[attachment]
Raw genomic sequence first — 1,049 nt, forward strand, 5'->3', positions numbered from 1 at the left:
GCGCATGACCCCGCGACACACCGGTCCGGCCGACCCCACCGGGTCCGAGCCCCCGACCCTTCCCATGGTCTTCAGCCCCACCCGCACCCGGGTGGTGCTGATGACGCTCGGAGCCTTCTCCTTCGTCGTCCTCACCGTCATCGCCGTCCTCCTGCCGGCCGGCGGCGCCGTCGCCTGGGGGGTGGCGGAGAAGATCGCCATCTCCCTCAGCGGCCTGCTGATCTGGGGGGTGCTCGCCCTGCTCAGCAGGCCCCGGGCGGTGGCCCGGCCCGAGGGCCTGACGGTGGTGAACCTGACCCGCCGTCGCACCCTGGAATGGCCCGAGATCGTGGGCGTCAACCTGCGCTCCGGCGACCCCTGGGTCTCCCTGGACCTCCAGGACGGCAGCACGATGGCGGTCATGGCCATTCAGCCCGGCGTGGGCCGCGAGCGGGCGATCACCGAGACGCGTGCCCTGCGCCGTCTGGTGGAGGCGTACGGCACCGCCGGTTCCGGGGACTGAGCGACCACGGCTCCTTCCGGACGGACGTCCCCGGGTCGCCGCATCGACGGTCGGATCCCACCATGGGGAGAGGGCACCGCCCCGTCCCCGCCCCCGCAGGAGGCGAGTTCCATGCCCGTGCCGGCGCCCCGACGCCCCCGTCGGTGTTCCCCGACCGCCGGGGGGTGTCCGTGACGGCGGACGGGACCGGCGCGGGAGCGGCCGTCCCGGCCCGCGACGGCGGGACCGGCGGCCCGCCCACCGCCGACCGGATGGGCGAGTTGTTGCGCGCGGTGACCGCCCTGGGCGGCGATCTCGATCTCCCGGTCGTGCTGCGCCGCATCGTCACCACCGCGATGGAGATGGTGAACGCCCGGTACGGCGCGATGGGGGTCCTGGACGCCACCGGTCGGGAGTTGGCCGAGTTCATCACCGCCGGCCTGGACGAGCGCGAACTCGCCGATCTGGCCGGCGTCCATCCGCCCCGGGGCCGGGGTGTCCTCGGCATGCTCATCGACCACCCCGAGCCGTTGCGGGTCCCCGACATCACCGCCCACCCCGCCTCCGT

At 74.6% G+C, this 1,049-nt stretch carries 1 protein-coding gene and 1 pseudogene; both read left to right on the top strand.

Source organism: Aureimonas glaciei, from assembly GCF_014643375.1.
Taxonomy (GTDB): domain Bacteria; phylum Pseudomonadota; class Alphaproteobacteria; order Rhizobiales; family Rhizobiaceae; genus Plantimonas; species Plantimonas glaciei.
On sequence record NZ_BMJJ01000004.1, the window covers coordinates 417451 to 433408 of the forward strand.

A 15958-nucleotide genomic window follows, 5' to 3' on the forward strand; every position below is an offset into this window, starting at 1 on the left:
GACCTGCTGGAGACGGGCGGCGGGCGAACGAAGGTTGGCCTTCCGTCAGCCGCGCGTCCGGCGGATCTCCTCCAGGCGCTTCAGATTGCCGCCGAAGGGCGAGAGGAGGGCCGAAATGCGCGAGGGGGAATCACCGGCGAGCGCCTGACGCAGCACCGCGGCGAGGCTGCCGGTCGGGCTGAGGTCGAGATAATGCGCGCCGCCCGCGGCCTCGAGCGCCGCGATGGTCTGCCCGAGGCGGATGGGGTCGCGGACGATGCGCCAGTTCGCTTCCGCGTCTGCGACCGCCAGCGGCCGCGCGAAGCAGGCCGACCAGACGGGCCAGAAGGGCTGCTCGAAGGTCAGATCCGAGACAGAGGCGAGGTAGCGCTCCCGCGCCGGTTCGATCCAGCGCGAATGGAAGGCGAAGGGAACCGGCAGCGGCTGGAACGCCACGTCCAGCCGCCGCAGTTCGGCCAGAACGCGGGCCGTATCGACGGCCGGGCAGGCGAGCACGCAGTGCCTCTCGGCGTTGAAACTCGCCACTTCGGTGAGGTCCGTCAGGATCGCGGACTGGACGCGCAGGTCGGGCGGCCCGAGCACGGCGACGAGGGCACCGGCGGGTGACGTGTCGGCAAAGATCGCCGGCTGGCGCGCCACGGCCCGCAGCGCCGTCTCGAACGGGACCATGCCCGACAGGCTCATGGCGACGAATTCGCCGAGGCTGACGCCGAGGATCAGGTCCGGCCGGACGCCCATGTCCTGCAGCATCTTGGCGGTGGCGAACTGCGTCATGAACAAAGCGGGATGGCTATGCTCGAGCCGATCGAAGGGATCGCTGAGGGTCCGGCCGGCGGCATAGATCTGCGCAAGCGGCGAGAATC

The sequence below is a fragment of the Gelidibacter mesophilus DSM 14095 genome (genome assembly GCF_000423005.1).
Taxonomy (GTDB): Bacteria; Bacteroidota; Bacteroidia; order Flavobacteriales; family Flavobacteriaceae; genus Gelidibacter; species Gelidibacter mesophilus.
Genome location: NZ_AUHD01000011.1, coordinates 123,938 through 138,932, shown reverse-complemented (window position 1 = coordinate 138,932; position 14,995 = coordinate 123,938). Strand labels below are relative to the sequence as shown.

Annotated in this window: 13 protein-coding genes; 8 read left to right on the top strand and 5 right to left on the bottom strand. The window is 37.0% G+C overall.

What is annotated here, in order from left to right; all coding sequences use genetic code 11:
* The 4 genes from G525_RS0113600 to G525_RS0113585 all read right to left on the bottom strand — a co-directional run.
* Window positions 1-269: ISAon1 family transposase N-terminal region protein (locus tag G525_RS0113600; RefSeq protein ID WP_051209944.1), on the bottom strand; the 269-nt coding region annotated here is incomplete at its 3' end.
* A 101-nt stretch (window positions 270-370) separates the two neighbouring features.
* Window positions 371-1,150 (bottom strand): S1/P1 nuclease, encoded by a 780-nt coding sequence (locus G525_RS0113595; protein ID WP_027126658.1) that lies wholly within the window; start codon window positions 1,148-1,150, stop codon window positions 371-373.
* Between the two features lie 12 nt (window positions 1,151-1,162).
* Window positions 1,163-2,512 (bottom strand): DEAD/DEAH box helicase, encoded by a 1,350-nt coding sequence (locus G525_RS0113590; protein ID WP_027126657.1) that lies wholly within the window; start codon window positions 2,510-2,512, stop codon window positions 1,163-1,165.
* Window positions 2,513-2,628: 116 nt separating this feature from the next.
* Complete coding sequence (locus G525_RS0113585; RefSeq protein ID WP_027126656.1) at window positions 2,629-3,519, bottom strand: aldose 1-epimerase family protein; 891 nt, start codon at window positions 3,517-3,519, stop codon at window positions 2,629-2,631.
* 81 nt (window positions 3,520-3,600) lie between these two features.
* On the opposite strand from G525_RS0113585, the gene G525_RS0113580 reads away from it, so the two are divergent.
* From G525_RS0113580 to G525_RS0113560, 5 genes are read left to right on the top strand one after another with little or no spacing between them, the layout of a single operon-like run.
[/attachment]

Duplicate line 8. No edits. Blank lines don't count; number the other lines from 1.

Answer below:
GACCTGCTGGAGACGGGCGGCGGGCGAACGAAGGTTGGCCTTCCGTCAGCCGCGCGTCCGGCGGATCTCCTCCAGGCGCTTCAGATTGCCGCCGAAGGGCGAGAGGAGGGCCGAAATGCGCGAGGGGGAATCACCGGCGAGCGCCTGACGCAGCACCGCGGCGAGGCTGCCGGTCGGGCTGAGGTCGAGATAATGCGCGCCGCCCGCGGCCTCGAGCGCCGCGATGGTCTGCCCGAGGCGGATGGGGTCGCGGACGATGCGCCAGTTCGCTTCCGCGTCTGCGACCGCCAGCGGCCGCGCGAAGCAGGCCGACCAGACGGGCCAGAAGGGCTGCTCGAAGGTCAGATCCGAGACAGAGGCGAGGTAGCGCTCCCGCGCCGGTTCGATCCAGCGCGAATGGAAGGCGAAGGGAACCGGCAGCGGCTGGAACGCCACGTCCAGCCGCCGCAGTTCGGCCAGAACGCGGGCCGTATCGACGGCCGGGCAGGCGAGCACGCAGTGCCTCTCGGCGTTGAAACTCGCCACTTCGGTGAGGTCCGTCAGGATCGCGGACTGGACGCGCAGGTCGGGCGGCCCGAGCACGGCGACGAGGGCACCGGCGGGTGACGTGTCGGCAAAGATCGCCGGCTGGCGCGCCACGGCCCGCAGCGCCGTCTCGAACGGGACCATGCCCGACAGGCTCATGGCGACGAATTCGCCGAGGCTGACGCCGAGGATCAGGTCCGGCCGGACGCCCATGTCCTGCAGCATCTTGGCGGTGGCGAACTGCGTCATGAACAAAGCGGGATGGCTATGCTCGAGCCGATCGAAGGGATCGCTGAGGGTCCGGCCGGCGGCATAGATCTGCGCAAGCGGCGAGAATC